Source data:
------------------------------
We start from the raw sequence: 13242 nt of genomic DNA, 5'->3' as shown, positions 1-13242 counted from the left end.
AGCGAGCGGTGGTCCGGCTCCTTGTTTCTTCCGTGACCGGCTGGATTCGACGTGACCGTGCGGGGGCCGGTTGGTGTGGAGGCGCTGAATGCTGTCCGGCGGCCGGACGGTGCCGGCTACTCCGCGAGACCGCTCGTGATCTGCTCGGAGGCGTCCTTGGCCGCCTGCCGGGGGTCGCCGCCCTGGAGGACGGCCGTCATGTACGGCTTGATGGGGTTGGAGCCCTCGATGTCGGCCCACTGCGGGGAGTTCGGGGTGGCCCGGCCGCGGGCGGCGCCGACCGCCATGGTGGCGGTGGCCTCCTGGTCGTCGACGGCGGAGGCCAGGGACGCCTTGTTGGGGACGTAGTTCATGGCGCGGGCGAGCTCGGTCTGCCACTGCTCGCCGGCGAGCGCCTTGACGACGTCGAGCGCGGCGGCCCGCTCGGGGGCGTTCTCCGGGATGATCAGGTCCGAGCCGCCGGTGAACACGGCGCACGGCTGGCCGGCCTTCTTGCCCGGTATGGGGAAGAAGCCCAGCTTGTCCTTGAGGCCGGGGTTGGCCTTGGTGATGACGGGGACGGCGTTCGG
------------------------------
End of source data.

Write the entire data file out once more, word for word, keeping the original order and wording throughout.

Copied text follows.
We start from the raw sequence: 13242 nt of genomic DNA, 5'->3' as shown, positions 1-13242 counted from the left end.
AGCGAGCGGTGGTCCGGCTCCTTGTTTCTTCCGTGACCGGCTGGATTCGACGTGACCGTGCGGGGGCCGGTTGGTGTGGAGGCGCTGAATGCTGTCCGGCGGCCGGACGGTGCCGGCTACTCCGCGAGACCGCTCGTGATCTGCTCGGAGGCGTCCTTGGCCGCCTGCCGGGGGTCGCCGCCCTGGAGGACGGCCGTCATGTACGGCTTGATGGGGTTGGAGCCCTCGATGTCGGCCCACTGCGGGGAGTTCGGGGTGGCCCGGCCGCGGGCGGCGCCGACCGCCATGGTGGCGGTGGCCTCCTGGTCGTCGACGGCGGAGGCCAGGGACGCCTTGTTGGGGACGTAGTTCATGGCGCGGGCGAGCTCGGTCTGCCACTGCTCGCCGGCGAGCGCCTTGACGACGTCGAGCGCGGCGGCCCGCTCGGGGGCGTTCTCCGGGATGATCAGGTCCGAGCCGCCGGTGAACACGGCGCACGGCTGGCCGGCCTTCTTGCCCGGTATGGGGAAGAAGCCCAGCTTGTCCTTGAGGCCGGGGTTGGCCTTGGTGATGACGGGGACGGCGTTCGG